|Publication number||US5139657 A|
|Application number||US 07/623,450|
|Publication date||Aug 18, 1992|
|Filing date||Oct 13, 1989|
|Priority date||Oct 14, 1988|
|Also published as||DE68916256D1, DE68916256T2, EP0439610A1, EP0439610A4, EP0439610B1, WO1990004444A1|
|Publication number||07623450, 623450, PCT/1989/1054, PCT/JP/1989/001054, PCT/JP/1989/01054, PCT/JP/89/001054, PCT/JP/89/01054, PCT/JP1989/001054, PCT/JP1989/01054, PCT/JP1989001054, PCT/JP198901054, PCT/JP89/001054, PCT/JP89/01054, PCT/JP89001054, PCT/JP8901054, US 5139657 A, US 5139657A, US-A-5139657, US5139657 A, US5139657A|
|Inventors||Youko Nojima, Hisatake Nojima|
|Original Assignee||Yuugen Kaisha Parasight|
|Export Citation||BiBTeX, EndNote, RefMan|
|Patent Citations (17), Referenced by (14), Classifications (17), Legal Events (6)|
|External Links: USPTO, USPTO Assignment, Espacenet|
According to the conventional technology, maintaining an aerobic condition and settling solid matters in water have not been accomplished at the same time. More particularly, when it is desired to supply oxygen into water, there has been no alternative other than letting air pass through the water in a bubbling manner on a large scale. On the other hand, the settlement of solid matters is done by keeping the water stationary or by causing a centrifugal motion of the water. These two phenomena can not occur at the same time. Considering the sewage treatment currently carried out as a concrete example, treated water through an aeration tank contains a large number of microorganisms and small metazoans and is in great demand of oxygen. Accordingly, in a precipitation or settling tank, it is inevitable that oxygen in the treated water is used up in a short period of time and the treated water comes to a state of containing no oxygen. As concerns supplying oxygen while removing carbonic acid gas, according to the conventional technology, any measures except ventilation with strong stirring of water have been considered to be impossible.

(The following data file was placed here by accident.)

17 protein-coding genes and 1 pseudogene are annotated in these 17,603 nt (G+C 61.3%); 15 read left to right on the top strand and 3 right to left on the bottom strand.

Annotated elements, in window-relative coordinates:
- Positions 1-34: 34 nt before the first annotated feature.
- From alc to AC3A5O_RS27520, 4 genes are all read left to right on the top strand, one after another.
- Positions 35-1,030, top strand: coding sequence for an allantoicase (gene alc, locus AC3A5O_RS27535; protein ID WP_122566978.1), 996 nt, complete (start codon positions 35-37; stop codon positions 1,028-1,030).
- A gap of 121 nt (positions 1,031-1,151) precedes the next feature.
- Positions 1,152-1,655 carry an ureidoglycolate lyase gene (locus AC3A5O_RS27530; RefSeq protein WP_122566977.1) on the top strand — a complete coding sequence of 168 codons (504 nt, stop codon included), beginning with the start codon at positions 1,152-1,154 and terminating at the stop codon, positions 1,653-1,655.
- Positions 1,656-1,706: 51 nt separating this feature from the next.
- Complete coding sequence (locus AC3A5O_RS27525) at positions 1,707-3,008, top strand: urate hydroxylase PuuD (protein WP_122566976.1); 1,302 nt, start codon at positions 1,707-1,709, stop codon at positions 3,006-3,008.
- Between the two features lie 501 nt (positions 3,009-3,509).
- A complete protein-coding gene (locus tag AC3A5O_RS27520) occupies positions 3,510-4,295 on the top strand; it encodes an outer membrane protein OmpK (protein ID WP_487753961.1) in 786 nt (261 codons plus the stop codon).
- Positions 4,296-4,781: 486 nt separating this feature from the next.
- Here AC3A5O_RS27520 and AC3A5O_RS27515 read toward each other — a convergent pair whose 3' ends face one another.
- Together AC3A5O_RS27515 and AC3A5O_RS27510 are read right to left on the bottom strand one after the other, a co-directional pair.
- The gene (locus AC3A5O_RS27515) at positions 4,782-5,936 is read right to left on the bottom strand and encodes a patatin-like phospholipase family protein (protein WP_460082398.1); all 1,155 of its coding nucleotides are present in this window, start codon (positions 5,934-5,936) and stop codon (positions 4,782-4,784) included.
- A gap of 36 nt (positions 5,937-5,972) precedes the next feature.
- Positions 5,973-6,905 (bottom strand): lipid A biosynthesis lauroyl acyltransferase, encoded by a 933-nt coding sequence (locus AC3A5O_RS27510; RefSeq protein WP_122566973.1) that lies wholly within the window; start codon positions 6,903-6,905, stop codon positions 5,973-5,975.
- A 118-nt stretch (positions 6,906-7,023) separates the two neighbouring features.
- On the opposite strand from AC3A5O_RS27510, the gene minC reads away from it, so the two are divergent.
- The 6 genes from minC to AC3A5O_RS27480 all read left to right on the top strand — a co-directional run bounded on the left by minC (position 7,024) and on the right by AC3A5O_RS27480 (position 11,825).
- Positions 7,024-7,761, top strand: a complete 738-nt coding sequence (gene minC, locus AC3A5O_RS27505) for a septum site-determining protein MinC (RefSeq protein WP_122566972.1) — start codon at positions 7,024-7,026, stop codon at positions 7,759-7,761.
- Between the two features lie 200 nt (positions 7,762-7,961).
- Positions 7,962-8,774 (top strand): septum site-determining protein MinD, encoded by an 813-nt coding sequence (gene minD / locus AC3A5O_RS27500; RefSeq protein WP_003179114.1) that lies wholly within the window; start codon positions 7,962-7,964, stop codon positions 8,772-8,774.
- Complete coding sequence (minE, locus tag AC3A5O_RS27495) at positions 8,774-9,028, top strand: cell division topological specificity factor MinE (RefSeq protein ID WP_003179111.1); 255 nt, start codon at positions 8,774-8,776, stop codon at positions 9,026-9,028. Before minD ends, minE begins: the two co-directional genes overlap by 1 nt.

The present invention is an apparatus which can perform settlement in an aerobic manner.
Letting air effectively pass through water has been considered to be best for bringing the water to an aerobic condition, and to bring about such a condition involves stirring of the water. On the other hand, when causing settlement, water has to be kept stationary and, therefore, it is impossible to let air pass therethrough. However, the applicant of the present invention has filed another international application entitled "MULTIPLE-GAS-PHASE BREEDING METHOD" (PCT/JP88/00925). In that application, a new method of supplying oxygen into water, or a ventilation method which is sure and involves less stirring effect, has been proposed. The method proposes holding air in plural piles under water to physically increase a contact surface area between the air and water. This method has the characteristic feature that natural water surfaces are artificially provided under water in countless numbers and, at the same time, breeding places for life are countlessly provided.